Schizophrenia

woman covering her face with with blackened fingers

This mental illness is probably one of the most stigmatized. It is a frightening disorder that is very distressing to the patient and their loved ones. In short, the signs of this mental illness are:

  • Hallucinations like hearing voices or seeing things that aren’t there
  • Delusions and false beliefs
  • Lack of self-awareness or not realizing that delusions are caused by a mental illness
  • Thought disorders or illogical speech and writing patterns
  • Self-neglect
  • Social withdraw
  • Loss of motivation[4]

Additionally, most people don’t know they have schizophrenia until their late teens or early twenties. Men typically have symptoms show up much sooner than women. Furthermore, women typically experience fewer negative symptoms.[5]

Obsessive Compulsive Disorder

woman looking out at the closed shutters of her window

Also called OCD, this mental illness gets thrown around in jest quite a lot. The causes of mental illness cannot always be pinpointed. Nevertheless, the fact is that OCD is a very serious mental illness. Some of the signs of OCD are:

  • Obsessive thoughts that are intrusive and do not go away
  • Compulsive actions that can be illogical and unpleasant
  • Obsessively repeating actions such as hand washing, keeping things in order, fear of hurting themselves or others, fear of forgetting to do something important, and more
  • Being unable to get rid of bad or scary thoughts[6]

It is definitely possible that genetics are to blame for these types of mental illnesses. OCD also commonly occurs after a traumatic event.[7] Ultimately, it is a way in which the human brain attempts to cope with too much stress. It is also important to note that some people don’t even realize they have certain signs of mental illness until rituals begin to take over their lives.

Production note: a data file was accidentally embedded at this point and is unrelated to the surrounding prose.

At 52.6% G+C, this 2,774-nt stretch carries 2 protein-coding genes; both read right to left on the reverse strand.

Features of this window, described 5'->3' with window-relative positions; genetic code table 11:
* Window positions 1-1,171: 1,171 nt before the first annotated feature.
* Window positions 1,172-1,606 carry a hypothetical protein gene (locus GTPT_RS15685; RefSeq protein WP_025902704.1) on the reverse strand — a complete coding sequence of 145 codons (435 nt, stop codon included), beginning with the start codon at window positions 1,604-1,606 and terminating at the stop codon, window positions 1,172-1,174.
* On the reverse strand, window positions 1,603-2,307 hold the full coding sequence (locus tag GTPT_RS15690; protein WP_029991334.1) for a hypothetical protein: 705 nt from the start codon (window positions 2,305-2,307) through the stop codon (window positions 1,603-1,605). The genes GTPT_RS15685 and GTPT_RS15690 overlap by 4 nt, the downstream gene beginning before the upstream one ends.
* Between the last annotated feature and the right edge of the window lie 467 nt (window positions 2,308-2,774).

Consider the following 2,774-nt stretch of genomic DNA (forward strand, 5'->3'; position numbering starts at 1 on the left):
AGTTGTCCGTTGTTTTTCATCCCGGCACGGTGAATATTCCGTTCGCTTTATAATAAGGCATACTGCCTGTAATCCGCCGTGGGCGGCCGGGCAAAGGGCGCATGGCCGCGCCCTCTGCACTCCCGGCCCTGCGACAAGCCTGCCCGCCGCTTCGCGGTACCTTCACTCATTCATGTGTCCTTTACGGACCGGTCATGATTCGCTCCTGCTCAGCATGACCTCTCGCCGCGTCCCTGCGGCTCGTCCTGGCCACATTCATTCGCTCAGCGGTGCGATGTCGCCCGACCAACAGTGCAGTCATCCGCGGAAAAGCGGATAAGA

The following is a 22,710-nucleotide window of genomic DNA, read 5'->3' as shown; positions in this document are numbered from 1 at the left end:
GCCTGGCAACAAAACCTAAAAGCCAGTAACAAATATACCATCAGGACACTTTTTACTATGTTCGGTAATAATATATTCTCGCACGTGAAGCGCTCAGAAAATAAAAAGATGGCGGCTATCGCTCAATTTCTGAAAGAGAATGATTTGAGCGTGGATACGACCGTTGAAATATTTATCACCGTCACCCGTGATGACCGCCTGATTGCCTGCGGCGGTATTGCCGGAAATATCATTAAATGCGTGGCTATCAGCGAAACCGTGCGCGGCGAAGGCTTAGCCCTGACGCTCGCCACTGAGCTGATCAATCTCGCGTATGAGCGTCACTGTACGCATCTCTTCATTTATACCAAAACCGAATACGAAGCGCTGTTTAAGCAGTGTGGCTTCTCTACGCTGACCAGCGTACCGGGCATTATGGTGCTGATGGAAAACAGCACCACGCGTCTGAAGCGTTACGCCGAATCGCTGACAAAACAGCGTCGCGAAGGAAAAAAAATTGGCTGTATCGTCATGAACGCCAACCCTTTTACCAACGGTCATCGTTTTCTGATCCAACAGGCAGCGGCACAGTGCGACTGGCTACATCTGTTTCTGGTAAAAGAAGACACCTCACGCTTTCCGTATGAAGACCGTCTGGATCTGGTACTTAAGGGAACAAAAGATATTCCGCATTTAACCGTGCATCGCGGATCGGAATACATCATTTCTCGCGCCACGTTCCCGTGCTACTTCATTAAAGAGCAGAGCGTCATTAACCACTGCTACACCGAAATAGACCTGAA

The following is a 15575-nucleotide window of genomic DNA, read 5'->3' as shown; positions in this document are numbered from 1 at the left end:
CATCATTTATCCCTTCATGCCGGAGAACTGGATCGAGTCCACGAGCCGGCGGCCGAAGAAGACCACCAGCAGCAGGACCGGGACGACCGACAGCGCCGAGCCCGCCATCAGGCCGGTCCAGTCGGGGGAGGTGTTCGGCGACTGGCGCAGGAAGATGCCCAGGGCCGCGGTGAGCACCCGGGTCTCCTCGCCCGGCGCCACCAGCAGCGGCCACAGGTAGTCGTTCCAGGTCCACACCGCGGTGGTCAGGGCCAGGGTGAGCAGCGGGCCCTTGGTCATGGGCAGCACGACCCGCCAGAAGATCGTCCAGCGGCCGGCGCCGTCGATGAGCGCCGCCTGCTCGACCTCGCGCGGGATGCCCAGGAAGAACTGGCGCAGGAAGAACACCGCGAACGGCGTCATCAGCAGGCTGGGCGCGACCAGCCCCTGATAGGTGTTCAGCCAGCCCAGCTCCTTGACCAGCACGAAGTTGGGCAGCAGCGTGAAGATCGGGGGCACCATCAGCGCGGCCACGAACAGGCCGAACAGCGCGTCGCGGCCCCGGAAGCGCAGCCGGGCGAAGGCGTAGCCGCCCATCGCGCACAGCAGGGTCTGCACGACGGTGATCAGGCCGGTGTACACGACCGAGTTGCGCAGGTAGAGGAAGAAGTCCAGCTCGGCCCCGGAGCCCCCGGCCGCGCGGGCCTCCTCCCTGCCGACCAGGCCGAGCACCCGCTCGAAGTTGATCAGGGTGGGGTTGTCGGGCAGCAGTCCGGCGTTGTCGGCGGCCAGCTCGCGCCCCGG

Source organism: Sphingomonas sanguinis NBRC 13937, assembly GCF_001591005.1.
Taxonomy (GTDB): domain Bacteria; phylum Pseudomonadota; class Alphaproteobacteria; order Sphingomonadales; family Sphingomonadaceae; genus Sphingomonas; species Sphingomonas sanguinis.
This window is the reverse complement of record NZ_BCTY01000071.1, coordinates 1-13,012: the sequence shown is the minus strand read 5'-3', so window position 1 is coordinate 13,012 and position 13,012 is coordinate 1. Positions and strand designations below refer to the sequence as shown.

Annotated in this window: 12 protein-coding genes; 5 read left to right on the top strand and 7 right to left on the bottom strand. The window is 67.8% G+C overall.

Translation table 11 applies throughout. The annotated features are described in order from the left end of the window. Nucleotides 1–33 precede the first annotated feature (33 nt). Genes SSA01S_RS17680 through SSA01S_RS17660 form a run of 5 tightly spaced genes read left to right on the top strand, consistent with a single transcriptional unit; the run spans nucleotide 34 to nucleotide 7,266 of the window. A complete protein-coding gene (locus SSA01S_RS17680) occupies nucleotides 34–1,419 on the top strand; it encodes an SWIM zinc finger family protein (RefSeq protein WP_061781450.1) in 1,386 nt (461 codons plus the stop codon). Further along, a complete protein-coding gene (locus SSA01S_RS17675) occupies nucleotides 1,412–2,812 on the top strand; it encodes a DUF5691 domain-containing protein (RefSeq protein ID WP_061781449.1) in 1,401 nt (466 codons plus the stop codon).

Post-Traumatic Stress Disorder

woman with black smudged eyes holding up a piece of paper to her face with a smile drawn on it

PTSD is a mental illness that is sometimes is attributed to soldiers returning from war. However, many things can cause someone to have PTSD. Women, in particular, can deal with PTSD after a sexual assault or childhood abuse. To summarize, here are the signs of PTSD:

  • Flashbacks of the event
  • Reoccurring nightmares
  • Repetitive, intrusive memories or images
  • Hyper-vigilance
  • Being easily startled
  • Difficulty concentrating
  • Irritability
  • Feeling detached
  • Feeling unemotional[8]

Unfortunately, there are not a lot of in-depth studies on PTSD. It is noted, however, that patients with PTSD often have other types of mental illness as well.[9]

How Do Popular Health Trends Support Mental Health?

Because there are many types of mental illness, there is not one drug or mental health care tip that will work for everyone. Scientific studies have shown, though, that many types of mental illness and their symptoms can be lessened by these health trends.